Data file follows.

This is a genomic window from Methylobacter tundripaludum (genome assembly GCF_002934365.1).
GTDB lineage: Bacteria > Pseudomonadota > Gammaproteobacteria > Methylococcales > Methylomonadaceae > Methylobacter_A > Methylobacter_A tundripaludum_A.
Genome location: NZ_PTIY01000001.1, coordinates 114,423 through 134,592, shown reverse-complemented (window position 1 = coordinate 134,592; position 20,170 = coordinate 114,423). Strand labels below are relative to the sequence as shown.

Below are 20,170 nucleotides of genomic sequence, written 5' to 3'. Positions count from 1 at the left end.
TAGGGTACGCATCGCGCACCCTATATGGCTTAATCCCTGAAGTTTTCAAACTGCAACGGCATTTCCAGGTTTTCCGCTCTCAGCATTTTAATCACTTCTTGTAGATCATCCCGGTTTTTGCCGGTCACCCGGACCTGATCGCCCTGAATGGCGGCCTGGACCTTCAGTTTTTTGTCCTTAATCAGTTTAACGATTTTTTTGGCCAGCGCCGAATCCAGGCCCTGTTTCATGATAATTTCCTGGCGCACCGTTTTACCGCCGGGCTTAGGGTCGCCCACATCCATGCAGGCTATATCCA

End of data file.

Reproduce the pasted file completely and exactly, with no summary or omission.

This is a genomic window from Methylobacter tundripaludum (genome assembly GCF_002934365.1).
GTDB lineage: Bacteria > Pseudomonadota > Gammaproteobacteria > Methylococcales > Methylomonadaceae > Methylobacter_A > Methylobacter_A tundripaludum_A.
Genome location: NZ_PTIY01000001.1, coordinates 114,423 through 134,592, shown reverse-complemented (window position 1 = coordinate 134,592; position 20,170 = coordinate 114,423). Strand labels below are relative to the sequence as shown.

Below are 20,170 nucleotides of genomic sequence, written 5' to 3'. Positions count from 1 at the left end.
TAGGGTACGCATCGCGCACCCTATATGGCTTAATCCCTGAAGTTTTCAAACTGCAACGGCATTTCCAGGTTTTCCGCTCTCAGCATTTTAATCACTTCTTGTAGATCATCCCGGTTTTTGCCGGTCACCCGGACCTGATCGCCCTGAATGGCGGCCTGGACCTTCAGTTTTTTGTCCTTAATCAGTTTAACGATTTTTTTGGCCAGCGCCGAATCCAGGCCCTGTTTCATGATAATTTCCTGGCGCACCGTTTTACCGCCGGGCTTAGGGTCGCCCACATCCATGCAGGCTATATCCA